The Ultimate Success of a Business is the Customer, Not the Investment
Never a truer statement had been made! One might say it is stating the obvious; whereas others, including myself, would view it as open-ended in terms of discussion.
To begin with, we have a classic chicken and egg situation. In general, a business cannot succeed without customers, although without investment, it takes so much longer to build a business and an according to suite of products. This is where it’s good to focus on the word “ultimate” in that statement, as an investment should only ever be a means to reach a given stability stage or to rapidly expand, etc. Remember, with investment comes payback after all.
That said, if you know of a philanthropist investing without the need for a return, please do send them my way!
If your business is unable to attract customers, it opens a new discussion entirely. In my experience, gaining the customer is a rewarding challenge, although an even more challenging reward is to keep them. There are many ways to look at this dependent on your product, industry, and niche; however, here are a few key factors to consider that go across the board. Be on-point with these and you’re giving yourselves every chance of ultimate success.
Things change over time and keeping abreast of industry dynamics is crucial. Whilst you may have by far exceeded sales targets in one year, come the next - will your clients want to repeat purchase on the same basis? What are your competitors offering? What are thought leaders in your space alluding to? It’s not rocket science, just more a continual reminder to be susceptible to change whilst avoiding complacency.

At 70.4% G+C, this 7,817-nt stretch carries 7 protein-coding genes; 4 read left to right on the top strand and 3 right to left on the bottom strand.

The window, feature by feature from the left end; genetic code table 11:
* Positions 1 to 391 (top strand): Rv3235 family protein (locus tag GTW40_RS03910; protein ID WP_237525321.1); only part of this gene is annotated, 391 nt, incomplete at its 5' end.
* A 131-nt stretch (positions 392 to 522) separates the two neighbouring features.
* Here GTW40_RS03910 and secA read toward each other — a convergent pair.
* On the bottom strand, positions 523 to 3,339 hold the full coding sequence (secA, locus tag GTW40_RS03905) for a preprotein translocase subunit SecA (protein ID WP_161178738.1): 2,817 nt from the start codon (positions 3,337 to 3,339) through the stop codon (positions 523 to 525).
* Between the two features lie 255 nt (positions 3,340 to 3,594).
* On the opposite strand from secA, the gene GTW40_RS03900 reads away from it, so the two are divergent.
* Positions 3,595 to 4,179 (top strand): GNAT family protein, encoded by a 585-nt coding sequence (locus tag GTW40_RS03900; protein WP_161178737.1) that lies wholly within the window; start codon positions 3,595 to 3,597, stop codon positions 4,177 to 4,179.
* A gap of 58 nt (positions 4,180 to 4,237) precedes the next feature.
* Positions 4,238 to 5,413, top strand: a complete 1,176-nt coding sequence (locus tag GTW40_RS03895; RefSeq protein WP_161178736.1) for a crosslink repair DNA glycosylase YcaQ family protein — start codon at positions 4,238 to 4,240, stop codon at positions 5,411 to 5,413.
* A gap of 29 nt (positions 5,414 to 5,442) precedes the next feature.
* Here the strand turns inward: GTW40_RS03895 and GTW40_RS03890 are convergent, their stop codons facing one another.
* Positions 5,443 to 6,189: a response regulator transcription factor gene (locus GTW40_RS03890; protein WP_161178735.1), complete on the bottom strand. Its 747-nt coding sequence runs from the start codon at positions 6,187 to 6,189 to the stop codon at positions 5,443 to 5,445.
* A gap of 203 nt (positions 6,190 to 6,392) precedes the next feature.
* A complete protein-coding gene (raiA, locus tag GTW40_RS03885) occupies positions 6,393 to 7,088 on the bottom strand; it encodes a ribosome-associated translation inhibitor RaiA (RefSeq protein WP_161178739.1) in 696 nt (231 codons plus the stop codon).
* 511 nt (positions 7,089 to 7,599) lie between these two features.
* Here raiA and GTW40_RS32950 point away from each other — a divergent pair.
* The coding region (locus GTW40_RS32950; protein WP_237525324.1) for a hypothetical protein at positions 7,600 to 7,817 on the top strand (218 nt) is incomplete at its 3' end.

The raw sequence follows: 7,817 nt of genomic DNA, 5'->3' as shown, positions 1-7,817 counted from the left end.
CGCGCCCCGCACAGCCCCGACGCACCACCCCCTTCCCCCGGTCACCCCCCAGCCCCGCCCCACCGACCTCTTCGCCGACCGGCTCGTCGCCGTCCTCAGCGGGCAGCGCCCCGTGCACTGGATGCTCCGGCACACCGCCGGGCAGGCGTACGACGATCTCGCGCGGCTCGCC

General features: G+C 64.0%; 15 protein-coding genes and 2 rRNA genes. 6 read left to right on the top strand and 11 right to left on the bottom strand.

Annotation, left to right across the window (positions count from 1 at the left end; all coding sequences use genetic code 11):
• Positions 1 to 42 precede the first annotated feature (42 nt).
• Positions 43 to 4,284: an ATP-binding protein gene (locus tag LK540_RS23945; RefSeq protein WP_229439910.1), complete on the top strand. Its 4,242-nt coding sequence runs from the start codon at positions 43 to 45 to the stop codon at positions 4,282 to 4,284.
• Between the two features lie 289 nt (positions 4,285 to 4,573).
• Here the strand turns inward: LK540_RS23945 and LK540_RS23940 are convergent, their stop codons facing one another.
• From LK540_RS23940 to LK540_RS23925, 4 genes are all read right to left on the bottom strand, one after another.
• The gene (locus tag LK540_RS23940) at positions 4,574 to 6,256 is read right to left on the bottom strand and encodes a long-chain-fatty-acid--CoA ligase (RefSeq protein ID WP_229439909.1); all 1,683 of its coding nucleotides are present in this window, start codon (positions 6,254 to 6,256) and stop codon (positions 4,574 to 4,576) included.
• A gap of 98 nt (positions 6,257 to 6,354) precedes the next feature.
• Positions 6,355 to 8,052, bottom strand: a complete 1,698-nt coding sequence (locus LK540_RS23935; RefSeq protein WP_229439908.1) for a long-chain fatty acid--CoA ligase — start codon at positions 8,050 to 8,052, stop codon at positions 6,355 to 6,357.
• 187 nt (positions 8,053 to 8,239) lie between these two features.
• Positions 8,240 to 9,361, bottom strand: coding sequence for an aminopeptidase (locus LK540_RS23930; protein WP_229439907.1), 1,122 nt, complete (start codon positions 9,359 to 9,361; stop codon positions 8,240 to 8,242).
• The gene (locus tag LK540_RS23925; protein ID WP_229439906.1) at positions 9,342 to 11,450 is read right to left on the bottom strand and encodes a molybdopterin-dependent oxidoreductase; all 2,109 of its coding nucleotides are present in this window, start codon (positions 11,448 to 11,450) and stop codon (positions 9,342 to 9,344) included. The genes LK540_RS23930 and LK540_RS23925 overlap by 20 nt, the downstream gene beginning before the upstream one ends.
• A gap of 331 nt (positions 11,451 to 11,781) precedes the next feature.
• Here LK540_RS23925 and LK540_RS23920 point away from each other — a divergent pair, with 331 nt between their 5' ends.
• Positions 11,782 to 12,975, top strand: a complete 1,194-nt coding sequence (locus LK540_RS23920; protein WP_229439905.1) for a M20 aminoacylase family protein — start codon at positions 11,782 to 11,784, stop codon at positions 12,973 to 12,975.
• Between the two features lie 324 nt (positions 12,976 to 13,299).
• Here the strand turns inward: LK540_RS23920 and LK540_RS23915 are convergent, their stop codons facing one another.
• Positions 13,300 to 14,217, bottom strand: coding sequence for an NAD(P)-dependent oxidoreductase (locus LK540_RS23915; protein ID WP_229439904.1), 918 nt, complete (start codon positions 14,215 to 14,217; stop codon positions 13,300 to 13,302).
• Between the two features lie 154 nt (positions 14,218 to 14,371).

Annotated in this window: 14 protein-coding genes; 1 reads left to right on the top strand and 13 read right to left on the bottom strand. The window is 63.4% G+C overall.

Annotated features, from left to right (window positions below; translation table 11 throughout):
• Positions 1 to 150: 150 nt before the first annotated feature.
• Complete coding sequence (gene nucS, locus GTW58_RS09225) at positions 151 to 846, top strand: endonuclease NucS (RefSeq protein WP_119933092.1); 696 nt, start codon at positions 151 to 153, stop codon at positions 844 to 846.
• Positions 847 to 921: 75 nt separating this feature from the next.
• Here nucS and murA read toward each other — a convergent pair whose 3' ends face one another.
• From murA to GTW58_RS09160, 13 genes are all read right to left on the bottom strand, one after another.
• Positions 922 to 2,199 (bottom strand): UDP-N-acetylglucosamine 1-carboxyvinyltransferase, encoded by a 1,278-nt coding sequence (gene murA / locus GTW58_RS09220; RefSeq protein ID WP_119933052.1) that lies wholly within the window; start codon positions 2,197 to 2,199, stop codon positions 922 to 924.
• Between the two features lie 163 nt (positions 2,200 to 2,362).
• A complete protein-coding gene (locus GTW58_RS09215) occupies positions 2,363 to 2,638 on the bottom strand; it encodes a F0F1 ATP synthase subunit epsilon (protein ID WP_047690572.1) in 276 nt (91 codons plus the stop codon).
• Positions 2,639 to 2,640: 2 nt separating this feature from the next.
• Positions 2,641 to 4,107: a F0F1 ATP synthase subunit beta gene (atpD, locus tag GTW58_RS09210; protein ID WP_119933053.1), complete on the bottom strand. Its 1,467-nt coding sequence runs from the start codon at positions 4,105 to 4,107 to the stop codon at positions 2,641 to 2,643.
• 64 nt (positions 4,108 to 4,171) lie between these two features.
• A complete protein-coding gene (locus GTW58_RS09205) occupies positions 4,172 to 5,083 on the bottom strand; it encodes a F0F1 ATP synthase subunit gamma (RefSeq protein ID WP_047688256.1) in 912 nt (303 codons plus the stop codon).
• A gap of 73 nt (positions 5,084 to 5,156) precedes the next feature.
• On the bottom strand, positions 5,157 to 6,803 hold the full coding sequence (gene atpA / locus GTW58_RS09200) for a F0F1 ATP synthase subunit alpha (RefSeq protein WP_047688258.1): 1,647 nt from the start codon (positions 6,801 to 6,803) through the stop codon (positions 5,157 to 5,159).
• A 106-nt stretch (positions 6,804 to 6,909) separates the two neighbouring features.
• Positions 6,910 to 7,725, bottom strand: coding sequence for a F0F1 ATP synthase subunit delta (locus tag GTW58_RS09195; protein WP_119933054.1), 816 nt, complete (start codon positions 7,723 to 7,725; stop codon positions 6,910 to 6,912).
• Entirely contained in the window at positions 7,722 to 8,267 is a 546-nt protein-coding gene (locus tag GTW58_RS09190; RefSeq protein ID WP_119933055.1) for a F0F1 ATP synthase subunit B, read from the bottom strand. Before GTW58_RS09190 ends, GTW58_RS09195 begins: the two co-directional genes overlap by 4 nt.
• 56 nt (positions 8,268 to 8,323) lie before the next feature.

In addition to evolution, how frequently do you engage with your customers? Asking them about their experience so far and what could be improved. Such engagement goes a long way towards solidifying trust and strengthening belief in your product. I would also ask what processes do you have in place for when something goes wrong? We all make an error in either judgment or process occasionally, we’re only human, so how do you placate the inconvenienced customer? One thing that is for sure is that if you do not, you can wave them goodbye.
Finally, we cannot escape the biggie, price. It took me long enough to get to this point, didn’t it! If you’re not selling enough, does your pricing justify the value offered? If someone asks for a reduction, then chances are it does not. I’ll leave that can of worms here though as, whilst relevant to the topic, it can generate a whole new plethora of discussion on its own.
A sales leader I worked for many years ago told me to memorise the phrase “Invest in your customers and your customers will invest in you” and put it in to practice whenever applicable. He was so right.
What do you think?